Orton also struggled to move the ball consistently on offense against the Vikings, so the defense will have to come up with some game-changing plays and possibly find the end zone off a takeaway.

Greg Jennings and Nathan Vasher
Getty Images

The Bears will lose this game if ...
... they lose the turnover battle. As implied above, the Bears don't measure up very well against the Packers right now on either side of the ball, so they've got to find a way to get some cheap points in this game. The Green Bay offense has been rolling lately with Grant taking some of the pressure off Favre, and young receivers like Greg Jennings and James Jones are getting better with each passing week. Mike McCarthy's defense doesn't do anything exceedingly well, but they've come up with 17 interceptions and have done a good job toughening up in the red zone this year.

Lovie Smith refuses to admit it, but the evaluation process for next season has already begun no matter how much he postures about potentially sweeping a bitter rival.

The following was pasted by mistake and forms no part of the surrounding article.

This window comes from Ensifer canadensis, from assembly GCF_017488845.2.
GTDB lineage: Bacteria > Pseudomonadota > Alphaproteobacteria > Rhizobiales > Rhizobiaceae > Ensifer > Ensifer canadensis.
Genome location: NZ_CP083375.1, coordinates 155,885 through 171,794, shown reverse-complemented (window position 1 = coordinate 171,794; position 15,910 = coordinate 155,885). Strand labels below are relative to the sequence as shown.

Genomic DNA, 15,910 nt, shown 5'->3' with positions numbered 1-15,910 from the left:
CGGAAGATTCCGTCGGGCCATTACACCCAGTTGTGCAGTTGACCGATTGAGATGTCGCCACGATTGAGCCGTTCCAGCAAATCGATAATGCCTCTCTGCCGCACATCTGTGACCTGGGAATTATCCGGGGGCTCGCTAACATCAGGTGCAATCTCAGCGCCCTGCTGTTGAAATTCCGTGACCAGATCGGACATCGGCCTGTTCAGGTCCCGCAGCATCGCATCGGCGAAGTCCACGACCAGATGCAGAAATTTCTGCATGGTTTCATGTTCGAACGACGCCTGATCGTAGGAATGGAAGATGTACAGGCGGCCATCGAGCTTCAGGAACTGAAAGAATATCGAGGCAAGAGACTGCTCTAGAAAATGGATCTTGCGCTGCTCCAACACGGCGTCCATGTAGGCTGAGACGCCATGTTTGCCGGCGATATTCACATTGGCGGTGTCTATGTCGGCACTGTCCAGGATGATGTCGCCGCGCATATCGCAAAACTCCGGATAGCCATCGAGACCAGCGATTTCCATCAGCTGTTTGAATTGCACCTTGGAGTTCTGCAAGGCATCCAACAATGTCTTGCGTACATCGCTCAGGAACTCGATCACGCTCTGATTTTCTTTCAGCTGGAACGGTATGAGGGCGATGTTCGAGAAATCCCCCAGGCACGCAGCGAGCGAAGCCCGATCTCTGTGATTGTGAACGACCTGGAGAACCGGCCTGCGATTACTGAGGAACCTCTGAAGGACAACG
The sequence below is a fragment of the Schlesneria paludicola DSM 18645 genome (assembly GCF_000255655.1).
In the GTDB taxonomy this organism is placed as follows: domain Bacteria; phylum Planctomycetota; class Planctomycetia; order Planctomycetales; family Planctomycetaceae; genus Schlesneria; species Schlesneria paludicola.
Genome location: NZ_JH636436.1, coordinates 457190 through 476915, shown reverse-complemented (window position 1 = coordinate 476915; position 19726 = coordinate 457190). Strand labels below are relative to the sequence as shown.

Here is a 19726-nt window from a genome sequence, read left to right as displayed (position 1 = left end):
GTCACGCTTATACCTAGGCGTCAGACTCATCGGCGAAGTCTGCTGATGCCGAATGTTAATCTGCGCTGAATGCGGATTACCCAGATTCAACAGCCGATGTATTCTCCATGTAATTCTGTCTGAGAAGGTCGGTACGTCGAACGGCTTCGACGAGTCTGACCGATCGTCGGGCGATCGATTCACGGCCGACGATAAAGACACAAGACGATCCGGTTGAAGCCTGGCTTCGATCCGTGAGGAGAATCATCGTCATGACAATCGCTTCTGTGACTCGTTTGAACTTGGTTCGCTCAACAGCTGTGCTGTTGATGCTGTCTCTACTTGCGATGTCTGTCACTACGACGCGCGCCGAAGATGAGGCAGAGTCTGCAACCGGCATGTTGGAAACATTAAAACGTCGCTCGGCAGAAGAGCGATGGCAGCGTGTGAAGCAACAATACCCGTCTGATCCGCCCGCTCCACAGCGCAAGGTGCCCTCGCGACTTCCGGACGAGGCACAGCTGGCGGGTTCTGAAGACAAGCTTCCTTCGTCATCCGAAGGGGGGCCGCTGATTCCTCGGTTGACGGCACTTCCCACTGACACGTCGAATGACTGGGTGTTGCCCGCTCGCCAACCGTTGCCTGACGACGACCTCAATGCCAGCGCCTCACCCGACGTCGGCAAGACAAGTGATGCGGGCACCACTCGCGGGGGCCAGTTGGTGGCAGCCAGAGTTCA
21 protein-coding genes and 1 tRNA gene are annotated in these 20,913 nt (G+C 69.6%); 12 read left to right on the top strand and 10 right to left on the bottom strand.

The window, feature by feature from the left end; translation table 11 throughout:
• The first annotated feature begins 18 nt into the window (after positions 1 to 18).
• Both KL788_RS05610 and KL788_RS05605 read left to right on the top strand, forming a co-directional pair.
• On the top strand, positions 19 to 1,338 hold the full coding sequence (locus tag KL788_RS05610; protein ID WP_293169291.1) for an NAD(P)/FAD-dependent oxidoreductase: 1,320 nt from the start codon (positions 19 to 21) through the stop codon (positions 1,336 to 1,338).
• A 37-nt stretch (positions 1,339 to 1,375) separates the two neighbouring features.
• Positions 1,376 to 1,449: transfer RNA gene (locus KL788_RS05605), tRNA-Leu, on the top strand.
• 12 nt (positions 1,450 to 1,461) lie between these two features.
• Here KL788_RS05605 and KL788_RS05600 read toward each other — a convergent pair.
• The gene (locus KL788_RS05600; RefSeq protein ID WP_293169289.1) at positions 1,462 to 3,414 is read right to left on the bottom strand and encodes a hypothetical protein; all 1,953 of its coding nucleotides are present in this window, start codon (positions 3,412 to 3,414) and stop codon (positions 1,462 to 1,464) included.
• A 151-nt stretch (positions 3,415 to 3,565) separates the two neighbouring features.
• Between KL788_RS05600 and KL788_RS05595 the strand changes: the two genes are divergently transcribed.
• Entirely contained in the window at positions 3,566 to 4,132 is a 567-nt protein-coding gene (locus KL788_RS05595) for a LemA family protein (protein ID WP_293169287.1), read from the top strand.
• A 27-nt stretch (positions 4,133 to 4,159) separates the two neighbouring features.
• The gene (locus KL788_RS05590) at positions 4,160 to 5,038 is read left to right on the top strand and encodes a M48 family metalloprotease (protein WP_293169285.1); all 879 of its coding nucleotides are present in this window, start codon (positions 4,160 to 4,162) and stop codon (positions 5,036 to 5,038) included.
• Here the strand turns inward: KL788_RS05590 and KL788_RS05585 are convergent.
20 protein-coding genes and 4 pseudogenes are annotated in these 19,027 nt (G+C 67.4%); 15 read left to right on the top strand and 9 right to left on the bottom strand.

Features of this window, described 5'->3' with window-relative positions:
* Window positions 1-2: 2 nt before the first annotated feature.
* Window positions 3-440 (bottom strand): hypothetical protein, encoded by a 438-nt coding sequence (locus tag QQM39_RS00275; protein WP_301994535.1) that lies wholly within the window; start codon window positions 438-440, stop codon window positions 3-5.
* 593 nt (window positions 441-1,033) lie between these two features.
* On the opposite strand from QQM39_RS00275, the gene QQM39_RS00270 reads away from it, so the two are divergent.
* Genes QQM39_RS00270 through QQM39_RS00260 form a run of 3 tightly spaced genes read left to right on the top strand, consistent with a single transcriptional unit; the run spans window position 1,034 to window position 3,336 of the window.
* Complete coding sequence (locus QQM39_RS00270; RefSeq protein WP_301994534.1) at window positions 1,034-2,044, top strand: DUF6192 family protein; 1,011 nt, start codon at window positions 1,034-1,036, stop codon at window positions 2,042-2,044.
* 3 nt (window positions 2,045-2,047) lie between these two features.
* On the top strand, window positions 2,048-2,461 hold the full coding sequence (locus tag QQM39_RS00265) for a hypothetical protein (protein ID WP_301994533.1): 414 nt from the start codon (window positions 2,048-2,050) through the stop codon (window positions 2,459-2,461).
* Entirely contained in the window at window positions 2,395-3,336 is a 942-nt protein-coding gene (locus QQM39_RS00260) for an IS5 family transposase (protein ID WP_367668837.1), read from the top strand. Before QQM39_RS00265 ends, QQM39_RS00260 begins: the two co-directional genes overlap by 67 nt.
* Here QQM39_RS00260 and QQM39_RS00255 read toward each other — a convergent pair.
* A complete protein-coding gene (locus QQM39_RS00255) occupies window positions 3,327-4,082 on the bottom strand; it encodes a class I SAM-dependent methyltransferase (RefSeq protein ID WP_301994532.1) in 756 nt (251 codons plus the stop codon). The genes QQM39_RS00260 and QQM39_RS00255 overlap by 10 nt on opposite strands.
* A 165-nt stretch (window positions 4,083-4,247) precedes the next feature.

Todd Korth:
The Packers should win this game simply because they have the better team, but the Bears had the better team last year on New Year's Eve and look what happened. As long as the Packers don't turn the ball over five times like on Oct. 7, they will win. They've been pretty good at protecting the ball lately, so when all is said and done Sunday afternoon ...

John Crist: The offensive line is in shambles. The running game is dead last in the league. The quarterback is coming off his first start in two years. The defensive line is plugging in people off the street. The safeties keep missing tackles. The secret weapon on special teams, Devin Hester, isn't getting enough chances. And when you add it up, there is very little reason for Bears fans to be optimistic Sunday ...

To go back and read Part I of Behind Enemy Lines, where Todd answered five questions from John, Click Here. For Part II, where John answered five questions from Todd, Click Here.

John Crist is the Publisher of Bear Report. Todd Korth is the Publisher of Packer Report.